We’ve been talking for a long time about wedding stuff, particularly since Christmas, because of some family/friend-related stuff (my sister got engaged last fall, so we have to work around her wedding, tentatively planned for spring of 08; we’re in a wedding this fall for some of our best friends, etc.) So we’d pretty much already settled on a time (Fall of 08, but possibly spring – long story) but I had no idea he was planning to propose soon (he told me “within the next year”).

We’ve also been looking at (and talking about) rings and stones for over a year.

On Monday, I came home from work to find a box with a suspicious return address on the back porch. I didn’t investigate too closely, not wanting to ruin any surprise that I knew he wanted to do. So when he got home from school that night I told him “there’s a box on your dresser” and he said “o rly?” and then he disappeared into the bedroom for a while and came back out with a big smile on his face.

So I was a little suspicious. We had decided a few weeks ago to go out to dinner on February 15 (Valentine’s day is for amateurs; he’s been a server for a long time and knows how tough VDay can be for a restaurant, and it’s a lot easier to get a reservation and good service the day after). So I decided to surprise him on Wednesday, and I made him a really nice dinner and dessert that we ate when he got home from class that night. After dessert he said “Do you want your present now?” and I said “I thought you were giving it to me tomorrow.” He said “You might want it for tomorrow,” and went into the bedroom and came out with a pretty box. Inside were peridot earrings and a pendant and I squeed a little. So pretty! And obviously, that’s what must have been in the mysterious box.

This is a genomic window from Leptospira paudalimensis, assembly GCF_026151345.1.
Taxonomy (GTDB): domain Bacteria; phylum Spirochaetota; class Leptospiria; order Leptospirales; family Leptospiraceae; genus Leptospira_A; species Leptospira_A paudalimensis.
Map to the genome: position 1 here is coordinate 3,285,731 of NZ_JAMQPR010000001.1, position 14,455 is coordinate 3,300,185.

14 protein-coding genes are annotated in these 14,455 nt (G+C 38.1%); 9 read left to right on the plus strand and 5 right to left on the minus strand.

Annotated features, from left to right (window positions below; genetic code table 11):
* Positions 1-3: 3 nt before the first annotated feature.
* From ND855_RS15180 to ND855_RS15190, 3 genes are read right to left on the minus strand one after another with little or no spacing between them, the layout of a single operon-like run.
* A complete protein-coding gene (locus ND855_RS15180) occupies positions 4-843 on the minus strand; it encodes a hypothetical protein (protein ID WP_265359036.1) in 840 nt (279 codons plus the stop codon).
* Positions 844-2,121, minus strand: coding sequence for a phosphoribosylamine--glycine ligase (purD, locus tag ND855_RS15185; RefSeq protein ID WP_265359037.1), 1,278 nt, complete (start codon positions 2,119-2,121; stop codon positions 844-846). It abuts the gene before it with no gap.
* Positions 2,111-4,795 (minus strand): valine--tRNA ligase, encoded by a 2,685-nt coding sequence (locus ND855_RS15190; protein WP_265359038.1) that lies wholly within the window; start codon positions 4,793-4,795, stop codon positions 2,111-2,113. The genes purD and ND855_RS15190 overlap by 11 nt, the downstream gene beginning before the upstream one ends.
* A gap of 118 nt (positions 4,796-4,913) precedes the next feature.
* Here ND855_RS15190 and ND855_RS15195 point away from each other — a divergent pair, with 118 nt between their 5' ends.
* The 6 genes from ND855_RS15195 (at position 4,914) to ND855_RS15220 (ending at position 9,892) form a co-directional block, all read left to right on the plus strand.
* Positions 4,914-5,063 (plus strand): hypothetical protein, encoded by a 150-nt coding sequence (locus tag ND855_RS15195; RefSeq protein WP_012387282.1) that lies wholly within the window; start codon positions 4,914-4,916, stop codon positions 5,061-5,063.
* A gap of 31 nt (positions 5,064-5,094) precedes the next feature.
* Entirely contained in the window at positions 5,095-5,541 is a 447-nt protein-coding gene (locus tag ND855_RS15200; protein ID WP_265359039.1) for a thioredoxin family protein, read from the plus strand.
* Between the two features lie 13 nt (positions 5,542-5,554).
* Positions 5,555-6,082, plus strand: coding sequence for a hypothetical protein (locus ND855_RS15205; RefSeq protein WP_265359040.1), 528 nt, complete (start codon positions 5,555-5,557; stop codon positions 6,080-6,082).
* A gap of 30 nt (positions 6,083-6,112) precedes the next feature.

So I totally was not expecting anything but a nice dinner Thursday night, and he surprised me by taking me to a REALLY nice restaurant. We had wine and dinner and he insisted on ordering dessert. In between dinner and dessert, he took the silver claddagh ring I’ve been wearing for 5 years (on my right hand of course) and did a magic trick with it (he’s been doing slight-of-hand type tricks since he was a kid, but usually with cards and coins). Anyhow, this was a trick with a napkin, and as he told me the story of unscrupulous fortune tellers during the renaissance era, he took my silver ring and turned it into the white gold with sapphire you see above and asked me to marry him! WHEEEEE!!! I was totally shocked and didn’t even realize what was happening until he opened the napkin with the pretty new ring. It was totally HIM to propose that way, and I was thrilled, and surprised, and I keep looking and my hand and doing little happy dances.

The ring is exactly what I wanted and he had a co-conspirator who’s one of my best friends and totally knows my style, so I guess she knew all about it beforehand. Some other friends knew. Also, my mom knew and you, the internets. He’d promised me that everyone would know before I did, and he delivered.

The restaurant gave us the dessert (and some champagne) for free. I bet the server got a nice tip.